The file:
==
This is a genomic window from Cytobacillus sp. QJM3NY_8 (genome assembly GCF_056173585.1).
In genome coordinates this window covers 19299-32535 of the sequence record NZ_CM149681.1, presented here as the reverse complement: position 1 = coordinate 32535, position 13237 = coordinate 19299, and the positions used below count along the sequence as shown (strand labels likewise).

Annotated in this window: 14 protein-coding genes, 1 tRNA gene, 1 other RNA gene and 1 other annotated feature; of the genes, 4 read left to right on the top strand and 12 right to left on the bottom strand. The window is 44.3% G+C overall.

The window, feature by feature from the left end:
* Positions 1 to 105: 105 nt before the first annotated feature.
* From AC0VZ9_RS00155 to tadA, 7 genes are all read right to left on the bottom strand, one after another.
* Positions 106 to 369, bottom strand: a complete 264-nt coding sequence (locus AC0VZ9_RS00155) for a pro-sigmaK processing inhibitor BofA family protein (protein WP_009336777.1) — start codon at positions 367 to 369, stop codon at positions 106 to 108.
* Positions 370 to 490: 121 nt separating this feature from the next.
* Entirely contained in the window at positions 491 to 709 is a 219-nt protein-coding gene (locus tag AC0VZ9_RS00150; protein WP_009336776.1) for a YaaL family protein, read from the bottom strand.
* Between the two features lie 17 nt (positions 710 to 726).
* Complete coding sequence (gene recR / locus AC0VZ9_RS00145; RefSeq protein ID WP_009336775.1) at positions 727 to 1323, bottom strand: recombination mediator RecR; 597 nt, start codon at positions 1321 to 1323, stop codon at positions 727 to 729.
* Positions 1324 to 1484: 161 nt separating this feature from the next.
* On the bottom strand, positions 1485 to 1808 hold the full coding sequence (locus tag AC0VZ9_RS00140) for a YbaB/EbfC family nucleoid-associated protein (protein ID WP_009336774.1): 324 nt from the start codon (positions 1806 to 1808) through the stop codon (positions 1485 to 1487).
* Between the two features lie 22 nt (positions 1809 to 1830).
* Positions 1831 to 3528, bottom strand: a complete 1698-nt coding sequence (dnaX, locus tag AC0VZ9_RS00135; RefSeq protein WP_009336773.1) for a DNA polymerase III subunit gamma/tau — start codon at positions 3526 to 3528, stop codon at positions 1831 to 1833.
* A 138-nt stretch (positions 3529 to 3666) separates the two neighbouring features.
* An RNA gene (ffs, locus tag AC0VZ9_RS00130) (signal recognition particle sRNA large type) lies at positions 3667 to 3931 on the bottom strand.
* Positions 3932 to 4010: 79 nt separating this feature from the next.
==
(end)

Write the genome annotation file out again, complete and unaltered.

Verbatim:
This is a genomic window from Cytobacillus sp. QJM3NY_8 (genome assembly GCF_056173585.1).
In genome coordinates this window covers 19299-32535 of the sequence record NZ_CM149681.1, presented here as the reverse complement: position 1 = coordinate 32535, position 13237 = coordinate 19299, and the positions used below count along the sequence as shown (strand labels likewise).

Annotated in this window: 14 protein-coding genes, 1 tRNA gene, 1 other RNA gene and 1 other annotated feature; of the genes, 4 read left to right on the top strand and 12 right to left on the bottom strand. The window is 44.3% G+C overall.

The window, feature by feature from the left end:
* Positions 1 to 105: 105 nt before the first annotated feature.
* From AC0VZ9_RS00155 to tadA, 7 genes are all read right to left on the bottom strand, one after another.
* Positions 106 to 369, bottom strand: a complete 264-nt coding sequence (locus AC0VZ9_RS00155) for a pro-sigmaK processing inhibitor BofA family protein (protein WP_009336777.1) — start codon at positions 367 to 369, stop codon at positions 106 to 108.
* Positions 370 to 490: 121 nt separating this feature from the next.
* Entirely contained in the window at positions 491 to 709 is a 219-nt protein-coding gene (locus tag AC0VZ9_RS00150; protein WP_009336776.1) for a YaaL family protein, read from the bottom strand.
* Between the two features lie 17 nt (positions 710 to 726).
* Complete coding sequence (gene recR / locus AC0VZ9_RS00145; RefSeq protein ID WP_009336775.1) at positions 727 to 1323, bottom strand: recombination mediator RecR; 597 nt, start codon at positions 1321 to 1323, stop codon at positions 727 to 729.
* Positions 1324 to 1484: 161 nt separating this feature from the next.
* On the bottom strand, positions 1485 to 1808 hold the full coding sequence (locus tag AC0VZ9_RS00140) for a YbaB/EbfC family nucleoid-associated protein (protein ID WP_009336774.1): 324 nt from the start codon (positions 1806 to 1808) through the stop codon (positions 1485 to 1487).
* Between the two features lie 22 nt (positions 1809 to 1830).
* Positions 1831 to 3528, bottom strand: a complete 1698-nt coding sequence (dnaX, locus tag AC0VZ9_RS00135; RefSeq protein WP_009336773.1) for a DNA polymerase III subunit gamma/tau — start codon at positions 3526 to 3528, stop codon at positions 1831 to 1833.
* A 138-nt stretch (positions 3529 to 3666) separates the two neighbouring features.
* An RNA gene (ffs, locus tag AC0VZ9_RS00130) (signal recognition particle sRNA large type) lies at positions 3667 to 3931 on the bottom strand.
* Positions 3932 to 4010: 79 nt separating this feature from the next.